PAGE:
Home / Business / Abaco Agricultural Co-Op Cooperates to Construct Coop with High School
Emilin Sawyer, Shavon Reed, Augustine Williams and Sweavon Smith are trying to impress on today’s youth the importance of local agriculture.

Abaco Agricultural Co-Op Cooperates to Construct Coop with High School

Augustine Williams, President of the Abaco Agricultural Co-op, said that the co-op is in the process of starting a program to help Patrick J Bethel High School with its agricultural curriculum.

The present agriculture teacher at PJB, Sweavon Smith, would like to add a chicken coop to his present endeavor which consists so far of growing vegetables. Mr. Smith is hoping that raising “broilers” will allow the school to make money to develop more land and grow more crops.

A drawing for the coop has been made and as a co-op representative, Mr. Williams is in the process of securing some funds or material to help. So far, he contacted local hardware stores, banks and local government officials and is hoping for favourable responses which will allow the coop to be built before the end of the school year.

A PJB teacher, Shavon Reed, organized a fund raiser on February 14 through the Anchor Club of which she is a member. All the proceeds were donated to the school project.

Mr. Williams said that Murphy Town Committee Chairman, Gilbert Davis was excited about the project and has promised to help.

Mr. Williams thinks that young people should develop a mind set about growing crops which would reduce the imports of produce into the country and made the future generations self-sufficient. He also said that growing produce locally ensures that fresh and wholesome food will reach the tables of local people. He is determined to make people, especially young people, understand that their future depends on local agriculture.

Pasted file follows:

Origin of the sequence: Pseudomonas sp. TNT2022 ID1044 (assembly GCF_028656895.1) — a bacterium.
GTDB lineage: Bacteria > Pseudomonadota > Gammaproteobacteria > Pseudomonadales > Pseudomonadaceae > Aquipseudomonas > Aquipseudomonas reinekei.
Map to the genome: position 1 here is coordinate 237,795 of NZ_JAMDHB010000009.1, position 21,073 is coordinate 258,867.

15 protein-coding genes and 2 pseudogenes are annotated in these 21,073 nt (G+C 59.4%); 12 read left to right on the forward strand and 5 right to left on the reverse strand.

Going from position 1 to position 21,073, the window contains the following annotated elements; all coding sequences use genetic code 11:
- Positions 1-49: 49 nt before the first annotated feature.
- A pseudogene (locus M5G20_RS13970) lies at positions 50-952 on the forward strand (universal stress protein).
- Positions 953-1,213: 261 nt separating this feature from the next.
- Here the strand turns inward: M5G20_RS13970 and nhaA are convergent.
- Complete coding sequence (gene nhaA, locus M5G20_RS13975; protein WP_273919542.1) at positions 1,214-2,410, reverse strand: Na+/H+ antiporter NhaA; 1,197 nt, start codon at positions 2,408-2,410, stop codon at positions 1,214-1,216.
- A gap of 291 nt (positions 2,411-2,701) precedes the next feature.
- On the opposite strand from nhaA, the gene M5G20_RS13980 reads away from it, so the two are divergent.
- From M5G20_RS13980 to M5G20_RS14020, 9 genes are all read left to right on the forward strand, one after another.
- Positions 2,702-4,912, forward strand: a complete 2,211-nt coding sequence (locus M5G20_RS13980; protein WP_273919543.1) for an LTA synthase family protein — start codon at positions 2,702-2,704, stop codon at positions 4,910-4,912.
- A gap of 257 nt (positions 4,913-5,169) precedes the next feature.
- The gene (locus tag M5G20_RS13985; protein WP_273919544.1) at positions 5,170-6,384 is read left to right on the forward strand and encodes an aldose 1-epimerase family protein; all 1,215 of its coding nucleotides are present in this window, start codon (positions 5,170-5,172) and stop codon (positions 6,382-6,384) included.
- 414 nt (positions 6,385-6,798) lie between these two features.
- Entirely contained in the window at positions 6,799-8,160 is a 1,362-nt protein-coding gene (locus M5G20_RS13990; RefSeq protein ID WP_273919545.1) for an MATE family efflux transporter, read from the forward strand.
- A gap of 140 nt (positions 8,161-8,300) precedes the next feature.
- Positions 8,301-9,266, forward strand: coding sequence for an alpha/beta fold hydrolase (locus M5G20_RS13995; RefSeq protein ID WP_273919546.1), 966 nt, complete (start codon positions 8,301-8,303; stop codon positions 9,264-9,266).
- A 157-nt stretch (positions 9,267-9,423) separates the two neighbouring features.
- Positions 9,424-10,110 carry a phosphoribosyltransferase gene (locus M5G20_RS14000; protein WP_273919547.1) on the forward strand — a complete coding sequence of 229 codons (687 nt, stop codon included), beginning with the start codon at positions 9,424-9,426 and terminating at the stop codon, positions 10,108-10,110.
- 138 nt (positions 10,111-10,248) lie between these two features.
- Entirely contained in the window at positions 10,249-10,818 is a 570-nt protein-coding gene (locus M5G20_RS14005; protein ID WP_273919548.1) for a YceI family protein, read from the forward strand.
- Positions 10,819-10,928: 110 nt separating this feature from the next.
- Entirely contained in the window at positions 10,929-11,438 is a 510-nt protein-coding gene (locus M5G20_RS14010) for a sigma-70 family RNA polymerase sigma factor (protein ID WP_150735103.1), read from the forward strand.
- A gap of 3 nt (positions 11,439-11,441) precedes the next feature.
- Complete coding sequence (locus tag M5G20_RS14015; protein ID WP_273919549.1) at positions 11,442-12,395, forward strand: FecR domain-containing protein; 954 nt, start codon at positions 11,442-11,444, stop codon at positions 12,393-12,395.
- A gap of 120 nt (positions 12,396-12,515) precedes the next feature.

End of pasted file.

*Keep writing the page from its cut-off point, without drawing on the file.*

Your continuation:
Explaining that the Department of Agriculture has school programs to that effect, he deplores that “so far they are not going anywhere.”   

“There has been talks from government agencies about feeding ourselves”, he said, but so far it is all talk. So he is starting an awareness campaign to encourage the local population to start growing vegetables; they could start by having a home garden, he urged.

On February 18, Mr. Williams and Mr. Emilin Sawyer, another Co-op member, met with Mr. Smith at PJB. They inspected the preliminary set-up of the coop- a 20ft x 15ft structure or bigger if donations of funds or material are coming- which will be completely enclosed over a cement slab for hygienic purposes.

Around the location of the coop, beds of cabbages and peppers are growing healthily.    

Mr. Smith has hundred and thirty students from grade seven to twelve enrolled in the agricultural program. “And they are very enthusiastic,” he mentioned.

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